The Supreme Court of the United States applied a multi-factor test to rule that a regulation prohibiting construction on an undersized lot contiguous to a second lot under common ownership was not a taking.
In the broadest sense, takings can occur three ways. First, the government can exercise eminent domain to legally acquire property rights and pay just compensation. Second, the government can physically invade property without legally acquiring property rights, creating a cause of action in which the owner can demand just compensation. Finally, the government can impose regulations that so restrict the owner’s use of property that a cause of action can arise. The Supreme Court of the United States (“SCOTUS”) recently issued an opinion addressing a preliminary question in a regulatory takings case involving identification of the unit of property being evaluated.
When a property owner owns multiple parcels, a preliminary question in a regulatory taking involves identifying the property at issue. For example, the impact of wetland regulations on a ten acre swamp is dramatically different if the entire parcel is ten acres or if that ten acres is part of a 100 acre property. This evaluation is often called the “denominator test,” with the impacted area being the numerator. In that same example, if the denominator is the ten acre swamp, then the impact is 100% (10 acre swamp/10 acre parcel). If the denominator is the 100 acre parcel, then the impact is 10% (10 acre swamp/100 acre parcel).
On Friday, June 23, 2017, SCOTUS issued Murr v Wisconsin, which addressed the denominator test. In that case, land along the St. Croix River was subject to regulations prohibiting development on parcels with less than one acre of developable land. The property owners owned two adjacent lots that both enjoyed less than the acre threshold of developable land. As a result, the owners could not sell one lot for development purposes. A lawsuit ensued. The key issue focused on whether the regulatory taking test would be applied to the single lot that the owners wished to sell or both lots.
SCOTUS reviewed basic regulatory takings requirements. “Regulatory takings jurisprudence recognizes that if a ‘regulation goes too far it will be recognized as a taking.’ This area of the law is characterized by ‘ad hoc, factual inquiries, designed to allow careful examination and weighing all of the relevant circumstances.’”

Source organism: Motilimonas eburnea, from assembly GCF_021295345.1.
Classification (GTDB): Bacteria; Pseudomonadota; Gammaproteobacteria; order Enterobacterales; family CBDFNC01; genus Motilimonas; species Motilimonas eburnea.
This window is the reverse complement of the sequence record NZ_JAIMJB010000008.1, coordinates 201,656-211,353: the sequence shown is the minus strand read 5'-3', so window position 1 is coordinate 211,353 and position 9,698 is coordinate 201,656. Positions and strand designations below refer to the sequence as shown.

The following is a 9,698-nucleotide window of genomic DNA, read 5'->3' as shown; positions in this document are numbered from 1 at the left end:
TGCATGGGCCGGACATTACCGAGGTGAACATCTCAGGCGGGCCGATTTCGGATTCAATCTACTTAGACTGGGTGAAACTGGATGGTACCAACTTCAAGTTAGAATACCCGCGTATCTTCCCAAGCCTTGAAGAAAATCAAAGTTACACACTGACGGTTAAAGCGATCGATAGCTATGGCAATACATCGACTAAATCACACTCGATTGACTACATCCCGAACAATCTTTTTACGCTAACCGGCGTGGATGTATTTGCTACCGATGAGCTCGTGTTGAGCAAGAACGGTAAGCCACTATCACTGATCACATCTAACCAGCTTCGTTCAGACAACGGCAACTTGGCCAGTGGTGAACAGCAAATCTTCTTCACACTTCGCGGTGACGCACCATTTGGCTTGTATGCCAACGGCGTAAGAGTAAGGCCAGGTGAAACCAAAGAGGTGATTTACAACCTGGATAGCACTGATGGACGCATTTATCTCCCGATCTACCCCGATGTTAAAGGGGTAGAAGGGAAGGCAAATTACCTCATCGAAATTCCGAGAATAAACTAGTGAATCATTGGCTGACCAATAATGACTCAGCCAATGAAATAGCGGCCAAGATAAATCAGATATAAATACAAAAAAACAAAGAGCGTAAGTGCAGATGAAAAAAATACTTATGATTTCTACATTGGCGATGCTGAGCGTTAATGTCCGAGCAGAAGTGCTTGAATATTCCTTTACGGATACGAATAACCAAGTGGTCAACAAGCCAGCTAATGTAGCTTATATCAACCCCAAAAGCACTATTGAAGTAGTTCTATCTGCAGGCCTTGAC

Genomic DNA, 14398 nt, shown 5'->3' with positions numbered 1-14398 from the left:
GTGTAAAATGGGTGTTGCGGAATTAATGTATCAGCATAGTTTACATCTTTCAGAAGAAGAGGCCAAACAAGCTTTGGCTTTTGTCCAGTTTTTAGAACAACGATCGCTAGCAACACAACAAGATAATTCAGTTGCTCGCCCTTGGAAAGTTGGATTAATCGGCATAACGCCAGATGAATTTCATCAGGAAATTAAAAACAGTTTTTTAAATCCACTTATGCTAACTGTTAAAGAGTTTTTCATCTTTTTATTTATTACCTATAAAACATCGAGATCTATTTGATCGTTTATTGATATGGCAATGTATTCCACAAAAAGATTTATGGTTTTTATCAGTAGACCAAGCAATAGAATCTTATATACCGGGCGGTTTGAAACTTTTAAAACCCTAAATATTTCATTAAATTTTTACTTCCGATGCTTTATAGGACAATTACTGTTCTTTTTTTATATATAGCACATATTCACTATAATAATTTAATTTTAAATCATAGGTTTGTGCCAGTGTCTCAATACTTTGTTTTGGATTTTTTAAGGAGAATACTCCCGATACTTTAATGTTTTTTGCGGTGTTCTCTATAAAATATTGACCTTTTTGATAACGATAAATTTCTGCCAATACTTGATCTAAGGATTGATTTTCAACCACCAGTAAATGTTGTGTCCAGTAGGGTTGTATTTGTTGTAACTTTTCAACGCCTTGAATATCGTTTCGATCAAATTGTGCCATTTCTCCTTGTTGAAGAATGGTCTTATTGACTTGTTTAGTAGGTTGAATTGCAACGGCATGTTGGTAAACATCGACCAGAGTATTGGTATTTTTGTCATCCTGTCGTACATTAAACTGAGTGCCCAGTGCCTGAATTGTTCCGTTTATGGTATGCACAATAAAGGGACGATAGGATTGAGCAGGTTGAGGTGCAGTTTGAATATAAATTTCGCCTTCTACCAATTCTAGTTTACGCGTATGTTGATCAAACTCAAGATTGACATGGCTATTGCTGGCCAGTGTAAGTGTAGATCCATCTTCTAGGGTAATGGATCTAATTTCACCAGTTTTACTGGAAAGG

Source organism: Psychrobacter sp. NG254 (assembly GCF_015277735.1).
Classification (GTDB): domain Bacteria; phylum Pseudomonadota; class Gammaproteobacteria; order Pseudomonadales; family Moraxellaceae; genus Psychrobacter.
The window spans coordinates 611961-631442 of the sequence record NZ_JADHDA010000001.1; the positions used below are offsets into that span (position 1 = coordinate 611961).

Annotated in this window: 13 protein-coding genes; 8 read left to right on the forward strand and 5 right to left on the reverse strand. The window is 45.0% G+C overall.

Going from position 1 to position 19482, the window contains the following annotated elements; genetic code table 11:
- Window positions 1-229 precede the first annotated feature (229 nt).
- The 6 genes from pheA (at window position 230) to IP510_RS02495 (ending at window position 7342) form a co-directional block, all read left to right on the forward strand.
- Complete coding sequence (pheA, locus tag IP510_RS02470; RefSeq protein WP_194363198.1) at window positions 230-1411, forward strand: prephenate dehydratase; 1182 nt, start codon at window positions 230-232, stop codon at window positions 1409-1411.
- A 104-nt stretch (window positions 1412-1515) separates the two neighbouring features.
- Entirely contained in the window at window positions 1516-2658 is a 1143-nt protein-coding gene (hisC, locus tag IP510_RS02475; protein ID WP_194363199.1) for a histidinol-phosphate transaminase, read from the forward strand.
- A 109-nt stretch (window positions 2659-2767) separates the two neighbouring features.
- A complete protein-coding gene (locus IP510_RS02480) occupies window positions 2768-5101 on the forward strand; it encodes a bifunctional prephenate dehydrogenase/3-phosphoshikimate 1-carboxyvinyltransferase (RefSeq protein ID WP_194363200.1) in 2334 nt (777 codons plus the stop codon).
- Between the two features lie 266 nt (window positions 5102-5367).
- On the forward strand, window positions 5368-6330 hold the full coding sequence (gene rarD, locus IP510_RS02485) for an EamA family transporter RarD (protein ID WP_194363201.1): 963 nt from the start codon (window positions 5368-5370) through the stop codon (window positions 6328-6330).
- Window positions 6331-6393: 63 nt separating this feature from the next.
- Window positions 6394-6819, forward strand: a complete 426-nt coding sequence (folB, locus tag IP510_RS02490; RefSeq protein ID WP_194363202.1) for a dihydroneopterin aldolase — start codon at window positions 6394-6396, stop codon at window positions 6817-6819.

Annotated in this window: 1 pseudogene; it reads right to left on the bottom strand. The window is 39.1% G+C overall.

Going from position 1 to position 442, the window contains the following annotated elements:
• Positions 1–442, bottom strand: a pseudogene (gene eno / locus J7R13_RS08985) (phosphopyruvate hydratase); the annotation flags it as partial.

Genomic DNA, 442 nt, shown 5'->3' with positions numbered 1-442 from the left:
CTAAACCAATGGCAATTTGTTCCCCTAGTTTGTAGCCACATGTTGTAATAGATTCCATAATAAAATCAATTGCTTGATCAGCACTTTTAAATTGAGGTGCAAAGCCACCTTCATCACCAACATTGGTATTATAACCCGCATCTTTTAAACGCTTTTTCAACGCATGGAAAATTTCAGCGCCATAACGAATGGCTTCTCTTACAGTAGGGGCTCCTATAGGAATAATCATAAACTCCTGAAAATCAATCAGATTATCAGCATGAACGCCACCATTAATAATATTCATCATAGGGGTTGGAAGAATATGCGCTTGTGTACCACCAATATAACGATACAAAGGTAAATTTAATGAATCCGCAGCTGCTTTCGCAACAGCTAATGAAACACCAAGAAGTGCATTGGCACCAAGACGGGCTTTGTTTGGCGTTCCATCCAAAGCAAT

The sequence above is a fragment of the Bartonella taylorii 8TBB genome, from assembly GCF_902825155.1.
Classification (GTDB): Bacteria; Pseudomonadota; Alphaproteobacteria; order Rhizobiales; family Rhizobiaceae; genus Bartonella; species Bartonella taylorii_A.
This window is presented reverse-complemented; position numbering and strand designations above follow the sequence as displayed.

There is not a clear description of what going “too far” entails.
First, “with certain qualifications… a regulation which ‘denies all economically beneficial or productive sue of land’ will require compensation under the Takings Clause.” Second, a taking may be found based on a complex of factors,” including (1) the economic impact of the regulation on the claimant; (2) the extent to which the regulation has interfered with district investment-backed expectations; and (3) the character of the governmental action. Yet even the complete deprivation of use under [the test from one case] will not require compensation if the challenged limitations “inhere… in the restrictions that background principals of the State’s law of property and nuisance already placed upon land ownership.”
The law remains “flexible” in order to balance “the individual’s right to retain the interests and exercise the freedom at the core of private property ownership, and the government’s power to ‘adjust rights for the public good.’”
In Murr, SCOTUS retained the notion of flexibility in its decision when evaluating the proper unit of property to apply its takings analysis. SCOTUS rejected the owners’ request for a bright line test that applies the takings analysis to only the specific parcel of property at issue. Similarly, it rejected Wisconsin’s request for a bright line test that applies the analysis to all of the owners’ parcels.
SCOTUS applied an “objective” analysis to identify “whether reasonable expectations about property ownership would lead a landowner to anticipate that his holdings would be treated as one parcel, or, instead, as separate tracts.” SCOTUS identified three factors: “ the treatment of the land under state and local law;  the physical characteristics of the land; and  the prospective value of the regulated land.” Analyzing the third factor should give “special attention to the effect of burdened land on the value of other holdings.”
Chief Justice John Roberts dissented and was joined by Justices Samuel Alito and Clarence Thomas, who also issued his own separate dissent. The dissenters were concerned that governments would be able to regulate around this decision in a manner that expands their powers at the expense of property owners.
All in all, this case was a setback for private property owners both in terms of the rejection of the bright line test requested by the owners and the application of the facts of this case to the test adopted. At least it continues the type of flexible analysis that leaves the question of whether a taking has occurred open to determination by rejecting the test advocated by the government.